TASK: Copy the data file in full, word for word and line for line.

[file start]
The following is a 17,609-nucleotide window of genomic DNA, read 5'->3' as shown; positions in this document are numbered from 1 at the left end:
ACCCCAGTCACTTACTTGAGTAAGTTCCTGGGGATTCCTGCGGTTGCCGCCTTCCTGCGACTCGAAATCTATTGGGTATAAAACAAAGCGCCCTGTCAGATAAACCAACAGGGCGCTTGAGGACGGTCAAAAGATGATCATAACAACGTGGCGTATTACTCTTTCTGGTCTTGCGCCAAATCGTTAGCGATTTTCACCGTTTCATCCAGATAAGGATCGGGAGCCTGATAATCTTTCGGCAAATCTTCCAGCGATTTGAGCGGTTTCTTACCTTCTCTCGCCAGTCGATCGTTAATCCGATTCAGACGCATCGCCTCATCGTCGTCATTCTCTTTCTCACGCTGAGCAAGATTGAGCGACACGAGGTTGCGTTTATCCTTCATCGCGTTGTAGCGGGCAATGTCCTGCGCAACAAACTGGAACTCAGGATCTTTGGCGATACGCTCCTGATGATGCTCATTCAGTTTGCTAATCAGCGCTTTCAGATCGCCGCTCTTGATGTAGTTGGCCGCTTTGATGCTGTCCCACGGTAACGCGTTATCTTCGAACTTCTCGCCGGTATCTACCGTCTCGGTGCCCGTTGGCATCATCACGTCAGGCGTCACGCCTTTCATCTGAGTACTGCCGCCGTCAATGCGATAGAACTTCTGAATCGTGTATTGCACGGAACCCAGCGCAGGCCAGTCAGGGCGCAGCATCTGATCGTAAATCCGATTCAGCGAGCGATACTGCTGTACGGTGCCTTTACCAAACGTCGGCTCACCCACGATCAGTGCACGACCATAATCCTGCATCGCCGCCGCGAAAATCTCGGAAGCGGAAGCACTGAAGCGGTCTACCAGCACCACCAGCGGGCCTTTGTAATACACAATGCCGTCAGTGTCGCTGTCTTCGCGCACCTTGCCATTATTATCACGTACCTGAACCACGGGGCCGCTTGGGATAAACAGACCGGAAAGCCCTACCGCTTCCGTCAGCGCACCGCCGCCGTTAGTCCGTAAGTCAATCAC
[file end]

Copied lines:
The following is a 17,609-nucleotide window of genomic DNA, read 5'->3' as shown; positions in this document are numbered from 1 at the left end:
ACCCCAGTCACTTACTTGAGTAAGTTCCTGGGGATTCCTGCGGTTGCCGCCTTCCTGCGACTCGAAATCTATTGGGTATAAAACAAAGCGCCCTGTCAGATAAACCAACAGGGCGCTTGAGGACGGTCAAAAGATGATCATAACAACGTGGCGTATTACTCTTTCTGGTCTTGCGCCAAATCGTTAGCGATTTTCACCGTTTCATCCAGATAAGGATCGGGAGCCTGATAATCTTTCGGCAAATCTTCCAGCGATTTGAGCGGTTTCTTACCTTCTCTCGCCAGTCGATCGTTAATCCGATTCAGACGCATCGCCTCATCGTCGTCATTCTCTTTCTCACGCTGAGCAAGATTGAGCGACACGAGGTTGCGTTTATCCTTCATCGCGTTGTAGCGGGCAATGTCCTGCGCAACAAACTGGAACTCAGGATCTTTGGCGATACGCTCCTGATGATGCTCATTCAGTTTGCTAATCAGCGCTTTCAGATCGCCGCTCTTGATGTAGTTGGCCGCTTTGATGCTGTCCCACGGTAACGCGTTATCTTCGAACTTCTCGCCGGTATCTACCGTCTCGGTGCCCGTTGGCATCATCACGTCAGGCGTCACGCCTTTCATCTGAGTACTGCCGCCGTCAATGCGATAGAACTTCTGAATCGTGTATTGCACGGAACCCAGCGCAGGCCAGTCAGGGCGCAGCATCTGATCGTAAATCCGATTCAGCGAGCGATACTGCTGTACGGTGCCTTTACCAAACGTCGGCTCACCCACGATCAGTGCACGACCATAATCCTGCATCGCCGCCGCGAAAATCTCGGAAGCGGAAGCACTGAAGCGGTCTACCAGCACCACCAGCGGGCCTTTGTAATACACAATGCCGTCAGTGTCGCTGTCTTCGCGCACCTTGCCATTATTATCACGTACCTGAACCACGGGGCCGCTTGGGATAAACAGACCGGAAAGCCCTACCGCTTCCGTCAGCGCACCGCCGCCGTTAGTCCGTAAGTCAATCAC